In March, four New England states posted jobless rates that were significantly different from that of the United States. New Hampshire (5.2 percent), Vermont (5.4 percent), and Maine (7.6 percent) recorded lower-than-average unemployment rates and were among 22 states in the country to do so. New Hampshire and Vermont reported the fourth and fifth-lowest jobless rates nationwide. In contrast, Rhode Island (11.0 percent) had the highest jobless rate among the New England states and the fourth-highest jobless rate in the nation. Rhode Island was among 10 states nationwide that had unemployment rates significantly higher than the national average. The District of Columbia and the 18 remaining states had unemployment rates not appreciably different from that for the nation.
In March, New Hampshire was the only New England state and one of nine states nationwide to experience a statistically significant unemployment rate change from February (-0.2 percentage point). The remaining 5 New England states were among 41 states and the District of Columbia that registered jobless rates that were not measurably different from those of a month earlier, though some had changes that were at least as large numerically as the significant changes.
Over the year, two New England states recorded statistically significant changes in their unemployment rates. Both New Hampshire and Vermont posted measurable over-the-year rate decreases (-1.2 percentage points, each) and were among 18 states to do so. The remaining 4 New England states were among 32 states and the District of Columbia that registered jobless rates not appreciably different from those of a year earlier.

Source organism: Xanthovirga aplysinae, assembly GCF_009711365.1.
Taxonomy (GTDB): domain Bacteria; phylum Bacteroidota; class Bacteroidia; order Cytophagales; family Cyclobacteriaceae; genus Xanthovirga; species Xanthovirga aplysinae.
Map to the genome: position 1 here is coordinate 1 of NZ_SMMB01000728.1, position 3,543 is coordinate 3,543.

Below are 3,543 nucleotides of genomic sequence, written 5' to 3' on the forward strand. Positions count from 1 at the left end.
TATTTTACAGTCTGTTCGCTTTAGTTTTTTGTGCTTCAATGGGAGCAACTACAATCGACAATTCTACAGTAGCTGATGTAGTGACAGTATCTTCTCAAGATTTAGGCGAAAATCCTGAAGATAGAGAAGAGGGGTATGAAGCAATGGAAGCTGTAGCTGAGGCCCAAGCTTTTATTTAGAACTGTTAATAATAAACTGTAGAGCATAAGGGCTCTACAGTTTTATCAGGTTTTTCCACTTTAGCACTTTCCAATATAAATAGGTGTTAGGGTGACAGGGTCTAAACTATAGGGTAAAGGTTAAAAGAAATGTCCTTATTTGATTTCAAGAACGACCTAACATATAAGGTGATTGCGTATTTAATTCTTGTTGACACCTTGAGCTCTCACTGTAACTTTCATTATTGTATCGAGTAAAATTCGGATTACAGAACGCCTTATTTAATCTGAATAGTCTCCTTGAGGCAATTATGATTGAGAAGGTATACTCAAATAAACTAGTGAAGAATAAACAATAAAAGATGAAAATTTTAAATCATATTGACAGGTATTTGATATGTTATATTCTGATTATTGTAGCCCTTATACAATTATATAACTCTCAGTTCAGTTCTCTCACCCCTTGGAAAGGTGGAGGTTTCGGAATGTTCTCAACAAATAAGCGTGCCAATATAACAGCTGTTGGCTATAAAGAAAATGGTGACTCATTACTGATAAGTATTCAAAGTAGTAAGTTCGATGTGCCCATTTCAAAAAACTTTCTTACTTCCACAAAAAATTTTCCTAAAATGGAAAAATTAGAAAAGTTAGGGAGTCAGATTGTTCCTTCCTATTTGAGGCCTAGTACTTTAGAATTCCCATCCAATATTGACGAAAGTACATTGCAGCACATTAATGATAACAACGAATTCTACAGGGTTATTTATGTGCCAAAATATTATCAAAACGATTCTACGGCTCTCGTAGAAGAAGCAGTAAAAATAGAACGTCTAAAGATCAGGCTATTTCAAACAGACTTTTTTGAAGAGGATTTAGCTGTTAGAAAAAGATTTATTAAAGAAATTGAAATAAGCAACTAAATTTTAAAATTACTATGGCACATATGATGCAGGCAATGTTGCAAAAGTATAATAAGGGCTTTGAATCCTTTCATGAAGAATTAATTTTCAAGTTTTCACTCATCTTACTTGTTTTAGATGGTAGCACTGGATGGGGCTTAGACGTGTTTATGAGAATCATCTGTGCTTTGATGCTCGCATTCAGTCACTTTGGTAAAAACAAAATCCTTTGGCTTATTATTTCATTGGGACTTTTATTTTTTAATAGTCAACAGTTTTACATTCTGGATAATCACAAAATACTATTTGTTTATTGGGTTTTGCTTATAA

The New England unemployment rate was essentially unchanged at 8.1 percent in March, the U.S. Bureau of Labor Statistics reported today. Regional Commissioner Denis M. McSweeney noted that the over-the-year change in New England’s unemployment rate was not statistically significant. The national jobless rate, at 8.8 percent in March, was little changed from February, but 0.9 percentage point lower than a year earlier. (See chart 1.)
New England is one of nine geographic divisions nationwide. Among the nine divisions, the Pacific continued to report the highest unemployment rate, 11.3 percent in March. The West North Central again registered the lowest rate, 6.9 percent. The East North Central and South Atlantic were the only divisions with statistically significant over-the-month unemployment rate changes (-0.2 percentage point each). Over the year, four divisions posted significant rate changes, all of which were decreases: the East North Central (-2.1 percentage points), the Middle Atlantic (-0.8 point), South Atlantic (-0.6 point), and West North Central (-0.5 point).